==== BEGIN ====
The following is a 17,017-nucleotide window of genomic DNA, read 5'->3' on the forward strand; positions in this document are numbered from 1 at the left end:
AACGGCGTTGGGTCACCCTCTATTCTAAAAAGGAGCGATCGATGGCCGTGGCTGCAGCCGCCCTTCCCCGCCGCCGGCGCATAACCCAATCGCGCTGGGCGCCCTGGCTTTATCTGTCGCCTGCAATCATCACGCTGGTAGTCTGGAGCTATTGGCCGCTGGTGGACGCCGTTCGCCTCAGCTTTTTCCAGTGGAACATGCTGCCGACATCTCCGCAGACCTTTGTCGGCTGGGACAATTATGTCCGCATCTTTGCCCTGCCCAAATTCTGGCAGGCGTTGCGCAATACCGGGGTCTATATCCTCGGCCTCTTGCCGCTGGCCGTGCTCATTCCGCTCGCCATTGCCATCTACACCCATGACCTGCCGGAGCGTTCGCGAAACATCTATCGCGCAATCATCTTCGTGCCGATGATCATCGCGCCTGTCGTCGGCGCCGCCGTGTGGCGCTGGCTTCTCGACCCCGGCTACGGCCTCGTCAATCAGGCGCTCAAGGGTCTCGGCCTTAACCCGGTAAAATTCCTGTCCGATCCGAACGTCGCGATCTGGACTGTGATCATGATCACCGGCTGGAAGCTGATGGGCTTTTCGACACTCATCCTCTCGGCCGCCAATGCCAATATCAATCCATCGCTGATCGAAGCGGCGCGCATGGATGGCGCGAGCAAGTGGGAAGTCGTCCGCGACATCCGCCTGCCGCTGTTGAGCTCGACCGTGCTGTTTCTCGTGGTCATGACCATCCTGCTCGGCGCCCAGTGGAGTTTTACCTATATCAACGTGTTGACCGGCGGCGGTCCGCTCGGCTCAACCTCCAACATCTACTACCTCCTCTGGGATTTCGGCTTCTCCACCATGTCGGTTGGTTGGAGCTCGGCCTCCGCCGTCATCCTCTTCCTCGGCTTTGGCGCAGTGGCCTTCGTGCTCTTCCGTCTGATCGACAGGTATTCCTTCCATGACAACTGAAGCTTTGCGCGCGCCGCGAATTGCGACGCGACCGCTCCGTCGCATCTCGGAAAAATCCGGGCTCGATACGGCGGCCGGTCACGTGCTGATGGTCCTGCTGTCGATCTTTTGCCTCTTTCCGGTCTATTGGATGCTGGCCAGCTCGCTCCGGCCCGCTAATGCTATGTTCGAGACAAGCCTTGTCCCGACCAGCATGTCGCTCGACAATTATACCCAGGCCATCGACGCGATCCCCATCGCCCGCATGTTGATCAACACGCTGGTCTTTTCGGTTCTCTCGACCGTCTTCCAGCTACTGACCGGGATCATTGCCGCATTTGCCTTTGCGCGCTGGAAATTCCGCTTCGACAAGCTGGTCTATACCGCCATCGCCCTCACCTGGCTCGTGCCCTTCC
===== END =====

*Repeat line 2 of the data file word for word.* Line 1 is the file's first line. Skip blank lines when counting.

AACGGCGTTGGGTCACCCTCTATTCTAAAAAGGAGCGATCGATGGCCGTGGCTGCAGCCGCCCTTCCCCGCCGCCGGCGCATAACCCAATCGCGCTGGGCGCCCTGGCTTTATCTGTCGCCTGCAATCATCACGCTGGTAGTCTGGAGCTATTGGCCGCTGGTGGACGCCGTTCGCCTCAGCTTTTTCCAGTGGAACATGCTGCCGACATCTCCGCAGACCTTTGTCGGCTGGGACAATTATGTCCGCATCTTTGCCCTGCCCAAATTCTGGCAGGCGTTGCGCAATACCGGGGTCTATATCCTCGGCCTCTTGCCGCTGGCCGTGCTCATTCCGCTCGCCATTGCCATCTACACCCATGACCTGCCGGAGCGTTCGCGAAACATCTATCGCGCAATCATCTTCGTGCCGATGATCATCGCGCCTGTCGTCGGCGCCGCCGTGTGGCGCTGGCTTCTCGACCCCGGCTACGGCCTCGTCAATCAGGCGCTCAAGGGTCTCGGCCTTAACCCGGTAAAATTCCTGTCCGATCCGAACGTCGCGATCTGGACTGTGATCATGATCACCGGCTGGAAGCTGATGGGCTTTTCGACACTCATCCTCTCGGCCGCCAATGCCAATATCAATCCATCGCTGATCGAAGCGGCGCGCATGGATGGCGCGAGCAAGTGGGAAGTCGTCCGCGACATCCGCCTGCCGCTGTTGAGCTCGACCGTGCTGTTTCTCGTGGTCATGACCATCCTGCTCGGCGCCCAGTGGAGTTTTACCTATATCAACGTGTTGACCGGCGGCGGTCCGCTCGGCTCAACCTCCAACATCTACTACCTCCTCTGGGATTTCGGCTTCTCCACCATGTCGGTTGGTTGGAGCTCGGCCTCCGCCGTCATCCTCTTCCTCGGCTTTGGCGCAGTGGCCTTCGTGCTCTTCCGTCTGATCGACAGGTATTCCTTCCATGACAACTGAAGCTTTGCGCGCGCCGCGAATTGCGACGCGACCGCTCCGTCGCATCTCGGAAAAATCCGGGCTCGATACGGCGGCCGGTCACGTGCTGATGGTCCTGCTGTCGATCTTTTGCCTCTTTCCGGTCTATTGGATGCTGGCCAGCTCGCTCCGGCCCGCTAATGCTATGTTCGAGACAAGCCTTGTCCCGACCAGCATGTCGCTCGACAATTATACCCAGGCCATCGACGCGATCCCCATCGCCCGCATGTTGATCAACACGCTGGTCTTTTCGGTTCTCTCGACCGTCTTCCAGCTACTGACCGGGATCATTGCCGCATTTGCCTTTGCGCGCTGGAAATTCCGCTTCGACAAGCTGGTCTATACCGCCATCGCCCTCACCTGGCTCGTGCCCTTCC